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Racial violence in school

January 5, 1993



Regarding the article "Racial Riot Shows Buried Tensions At a High School," Dec. 21: The saddest part of the Medford, Mass., racial violence is that the same old nostrums are dragged out. "Society" made the kids do it; the community meetings will assure parents that their kids are safe; and "it won't happen again."

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Living together and cultural understanding have not worked too well in India, Liberia, Northern Ireland, the former Yugoslavia and the Soviet Union, so why should it work any better in Medford?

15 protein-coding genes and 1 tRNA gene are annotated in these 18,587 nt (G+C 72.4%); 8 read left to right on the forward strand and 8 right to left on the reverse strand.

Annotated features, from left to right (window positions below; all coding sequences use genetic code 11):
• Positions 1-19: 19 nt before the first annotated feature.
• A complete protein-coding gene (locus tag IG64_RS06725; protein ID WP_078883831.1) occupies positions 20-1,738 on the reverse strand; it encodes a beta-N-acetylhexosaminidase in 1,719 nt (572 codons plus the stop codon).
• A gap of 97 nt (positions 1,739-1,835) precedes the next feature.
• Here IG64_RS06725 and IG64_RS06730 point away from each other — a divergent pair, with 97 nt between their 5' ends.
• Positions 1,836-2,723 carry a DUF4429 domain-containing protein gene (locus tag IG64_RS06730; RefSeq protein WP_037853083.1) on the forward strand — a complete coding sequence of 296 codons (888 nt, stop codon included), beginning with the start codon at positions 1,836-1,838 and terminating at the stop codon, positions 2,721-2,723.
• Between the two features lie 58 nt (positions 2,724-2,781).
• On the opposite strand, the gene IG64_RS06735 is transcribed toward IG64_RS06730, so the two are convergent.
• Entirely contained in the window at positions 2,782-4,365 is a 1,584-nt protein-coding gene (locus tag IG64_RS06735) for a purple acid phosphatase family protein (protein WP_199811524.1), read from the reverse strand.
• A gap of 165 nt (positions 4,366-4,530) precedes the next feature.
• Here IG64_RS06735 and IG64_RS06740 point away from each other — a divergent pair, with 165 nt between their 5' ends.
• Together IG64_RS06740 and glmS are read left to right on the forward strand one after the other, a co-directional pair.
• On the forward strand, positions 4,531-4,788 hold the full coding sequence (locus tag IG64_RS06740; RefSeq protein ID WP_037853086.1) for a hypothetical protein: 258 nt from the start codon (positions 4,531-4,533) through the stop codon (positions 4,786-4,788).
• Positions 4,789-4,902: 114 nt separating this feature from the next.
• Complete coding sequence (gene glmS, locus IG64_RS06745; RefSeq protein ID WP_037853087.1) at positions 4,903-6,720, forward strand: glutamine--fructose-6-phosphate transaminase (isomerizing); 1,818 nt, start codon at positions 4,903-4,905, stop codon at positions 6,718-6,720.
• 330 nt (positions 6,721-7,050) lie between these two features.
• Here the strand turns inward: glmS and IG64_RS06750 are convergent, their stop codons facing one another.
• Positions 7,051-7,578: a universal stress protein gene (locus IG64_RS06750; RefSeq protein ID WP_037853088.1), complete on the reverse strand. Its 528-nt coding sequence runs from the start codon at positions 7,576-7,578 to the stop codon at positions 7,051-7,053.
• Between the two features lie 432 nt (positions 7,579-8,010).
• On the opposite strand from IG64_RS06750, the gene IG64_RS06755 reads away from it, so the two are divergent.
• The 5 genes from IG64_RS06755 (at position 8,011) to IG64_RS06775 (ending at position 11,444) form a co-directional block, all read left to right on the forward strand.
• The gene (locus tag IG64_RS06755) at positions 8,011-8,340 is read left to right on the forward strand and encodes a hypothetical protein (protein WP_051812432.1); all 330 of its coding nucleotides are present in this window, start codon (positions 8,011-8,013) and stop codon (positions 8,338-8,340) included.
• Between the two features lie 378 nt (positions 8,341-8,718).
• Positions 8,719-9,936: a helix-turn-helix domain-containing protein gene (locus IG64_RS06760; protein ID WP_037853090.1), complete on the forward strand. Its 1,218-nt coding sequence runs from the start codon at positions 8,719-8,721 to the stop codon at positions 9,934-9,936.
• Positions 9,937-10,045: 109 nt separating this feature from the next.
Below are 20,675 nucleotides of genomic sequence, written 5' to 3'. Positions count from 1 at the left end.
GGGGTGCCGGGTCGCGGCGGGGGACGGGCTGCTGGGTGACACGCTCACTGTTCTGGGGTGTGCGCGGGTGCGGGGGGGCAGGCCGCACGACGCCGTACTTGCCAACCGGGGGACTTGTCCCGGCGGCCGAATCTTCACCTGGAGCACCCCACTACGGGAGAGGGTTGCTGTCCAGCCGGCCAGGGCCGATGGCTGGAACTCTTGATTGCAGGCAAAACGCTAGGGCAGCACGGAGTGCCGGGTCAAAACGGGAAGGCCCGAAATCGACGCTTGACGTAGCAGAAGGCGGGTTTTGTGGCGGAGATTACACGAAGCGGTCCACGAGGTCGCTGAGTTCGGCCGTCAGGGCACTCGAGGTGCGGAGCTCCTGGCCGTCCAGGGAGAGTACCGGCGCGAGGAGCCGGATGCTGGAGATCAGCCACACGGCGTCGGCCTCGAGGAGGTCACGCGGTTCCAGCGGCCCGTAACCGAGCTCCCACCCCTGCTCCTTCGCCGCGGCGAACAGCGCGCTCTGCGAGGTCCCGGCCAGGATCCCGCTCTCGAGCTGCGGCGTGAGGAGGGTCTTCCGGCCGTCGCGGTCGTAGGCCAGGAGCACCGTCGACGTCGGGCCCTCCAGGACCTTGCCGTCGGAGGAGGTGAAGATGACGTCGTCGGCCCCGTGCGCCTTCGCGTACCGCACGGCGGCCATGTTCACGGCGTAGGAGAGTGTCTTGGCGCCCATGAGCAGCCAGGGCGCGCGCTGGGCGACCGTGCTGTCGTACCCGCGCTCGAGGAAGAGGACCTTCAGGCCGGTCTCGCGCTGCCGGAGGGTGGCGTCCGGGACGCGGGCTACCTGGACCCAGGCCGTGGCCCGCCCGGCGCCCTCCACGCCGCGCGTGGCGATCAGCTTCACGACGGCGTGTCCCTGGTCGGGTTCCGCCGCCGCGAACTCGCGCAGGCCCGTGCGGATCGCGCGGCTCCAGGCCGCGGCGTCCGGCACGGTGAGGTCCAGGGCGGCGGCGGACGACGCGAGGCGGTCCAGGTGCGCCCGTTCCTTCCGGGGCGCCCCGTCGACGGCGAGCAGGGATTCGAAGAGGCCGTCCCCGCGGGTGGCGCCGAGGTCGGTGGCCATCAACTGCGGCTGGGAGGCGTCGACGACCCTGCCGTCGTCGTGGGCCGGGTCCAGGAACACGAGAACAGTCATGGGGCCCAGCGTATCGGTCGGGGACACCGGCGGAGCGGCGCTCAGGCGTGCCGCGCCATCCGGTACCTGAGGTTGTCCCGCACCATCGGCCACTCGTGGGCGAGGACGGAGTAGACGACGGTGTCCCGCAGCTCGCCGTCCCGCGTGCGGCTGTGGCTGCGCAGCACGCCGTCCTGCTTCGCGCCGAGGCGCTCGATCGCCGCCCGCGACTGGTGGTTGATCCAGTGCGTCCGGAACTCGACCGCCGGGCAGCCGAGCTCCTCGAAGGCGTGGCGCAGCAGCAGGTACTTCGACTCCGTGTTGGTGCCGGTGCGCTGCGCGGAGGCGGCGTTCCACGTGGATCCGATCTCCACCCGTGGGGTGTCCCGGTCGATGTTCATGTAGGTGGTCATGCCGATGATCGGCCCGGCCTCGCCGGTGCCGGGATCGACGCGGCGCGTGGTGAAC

If the students don't fight over race, they will fight over religion, social class, or allegiance to a school or an athletic team. It's the kind of adolescent competition that is encouraged and fostered in the name of school "spirit," which some of us never outgrow. We will be helpless until we accept that our freedom to wave our arms stops at our neighbor's nose - a novel idea in our present violent society in which the mildest insult excuses the cruelest response. Charles M. Breinin, Tonawanda, N.Y.

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